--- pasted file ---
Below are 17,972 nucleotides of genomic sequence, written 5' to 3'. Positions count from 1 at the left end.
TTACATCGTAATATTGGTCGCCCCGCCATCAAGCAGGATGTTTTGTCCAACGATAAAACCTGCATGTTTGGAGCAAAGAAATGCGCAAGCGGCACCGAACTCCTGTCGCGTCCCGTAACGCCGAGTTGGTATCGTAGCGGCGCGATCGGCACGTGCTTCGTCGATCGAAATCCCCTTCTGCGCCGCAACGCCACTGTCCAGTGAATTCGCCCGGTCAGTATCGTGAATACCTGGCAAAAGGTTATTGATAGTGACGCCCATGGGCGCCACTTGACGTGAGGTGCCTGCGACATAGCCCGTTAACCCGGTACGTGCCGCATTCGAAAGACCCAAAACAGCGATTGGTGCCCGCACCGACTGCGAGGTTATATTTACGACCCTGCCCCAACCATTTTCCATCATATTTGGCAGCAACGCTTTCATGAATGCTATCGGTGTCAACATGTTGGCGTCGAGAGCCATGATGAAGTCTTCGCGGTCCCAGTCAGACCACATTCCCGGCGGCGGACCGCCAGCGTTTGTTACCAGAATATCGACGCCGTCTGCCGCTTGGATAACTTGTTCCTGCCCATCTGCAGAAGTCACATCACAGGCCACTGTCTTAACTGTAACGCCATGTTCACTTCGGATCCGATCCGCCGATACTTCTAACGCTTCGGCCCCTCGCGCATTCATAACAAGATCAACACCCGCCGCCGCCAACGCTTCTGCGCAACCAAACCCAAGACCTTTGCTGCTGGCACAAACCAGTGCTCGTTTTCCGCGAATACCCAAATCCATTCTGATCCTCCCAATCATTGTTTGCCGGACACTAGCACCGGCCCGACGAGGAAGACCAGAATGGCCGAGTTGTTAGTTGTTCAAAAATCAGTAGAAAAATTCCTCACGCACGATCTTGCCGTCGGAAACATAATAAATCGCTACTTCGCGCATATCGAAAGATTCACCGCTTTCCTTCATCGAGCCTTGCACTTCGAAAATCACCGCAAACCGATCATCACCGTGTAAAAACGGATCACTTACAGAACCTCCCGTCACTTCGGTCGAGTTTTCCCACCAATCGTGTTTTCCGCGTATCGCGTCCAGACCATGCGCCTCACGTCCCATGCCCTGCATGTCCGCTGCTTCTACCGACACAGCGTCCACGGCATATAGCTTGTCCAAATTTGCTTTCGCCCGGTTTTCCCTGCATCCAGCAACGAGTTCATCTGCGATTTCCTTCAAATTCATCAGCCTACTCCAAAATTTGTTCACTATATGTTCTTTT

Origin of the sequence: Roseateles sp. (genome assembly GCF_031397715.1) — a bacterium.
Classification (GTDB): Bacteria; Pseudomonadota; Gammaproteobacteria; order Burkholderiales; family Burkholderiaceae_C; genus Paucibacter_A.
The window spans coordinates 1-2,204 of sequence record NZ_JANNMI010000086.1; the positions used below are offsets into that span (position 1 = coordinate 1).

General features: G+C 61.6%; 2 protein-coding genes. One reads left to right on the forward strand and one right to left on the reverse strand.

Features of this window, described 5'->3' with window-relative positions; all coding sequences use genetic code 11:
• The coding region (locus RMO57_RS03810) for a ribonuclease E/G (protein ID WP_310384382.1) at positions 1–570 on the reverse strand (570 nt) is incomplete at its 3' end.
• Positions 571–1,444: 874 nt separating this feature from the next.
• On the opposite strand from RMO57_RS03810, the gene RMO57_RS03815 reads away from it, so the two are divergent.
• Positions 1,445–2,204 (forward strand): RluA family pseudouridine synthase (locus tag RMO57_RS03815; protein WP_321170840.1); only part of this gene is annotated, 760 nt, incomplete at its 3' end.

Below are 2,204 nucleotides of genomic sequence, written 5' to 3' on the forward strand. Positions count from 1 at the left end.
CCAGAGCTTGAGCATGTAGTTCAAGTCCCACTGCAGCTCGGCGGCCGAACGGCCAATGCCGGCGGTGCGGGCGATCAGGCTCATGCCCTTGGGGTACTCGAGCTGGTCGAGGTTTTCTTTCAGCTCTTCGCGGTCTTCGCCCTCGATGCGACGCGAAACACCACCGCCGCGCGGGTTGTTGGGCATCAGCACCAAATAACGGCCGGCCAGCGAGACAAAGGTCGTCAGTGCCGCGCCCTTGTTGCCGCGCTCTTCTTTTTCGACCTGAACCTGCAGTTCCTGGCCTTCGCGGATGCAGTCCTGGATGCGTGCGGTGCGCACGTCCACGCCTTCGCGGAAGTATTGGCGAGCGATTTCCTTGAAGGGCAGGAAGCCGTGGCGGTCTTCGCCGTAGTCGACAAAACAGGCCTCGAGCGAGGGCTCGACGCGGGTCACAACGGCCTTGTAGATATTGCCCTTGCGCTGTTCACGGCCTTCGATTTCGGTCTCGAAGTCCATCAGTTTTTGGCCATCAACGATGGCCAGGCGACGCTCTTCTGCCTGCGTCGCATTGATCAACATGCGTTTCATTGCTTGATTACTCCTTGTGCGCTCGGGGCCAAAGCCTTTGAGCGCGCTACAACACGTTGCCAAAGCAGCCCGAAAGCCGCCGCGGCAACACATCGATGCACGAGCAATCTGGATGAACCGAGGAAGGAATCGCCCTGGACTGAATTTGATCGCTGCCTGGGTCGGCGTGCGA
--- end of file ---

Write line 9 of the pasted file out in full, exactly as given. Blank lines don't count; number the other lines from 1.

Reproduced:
• Positions 571–1,444: 874 nt separating this feature from the next.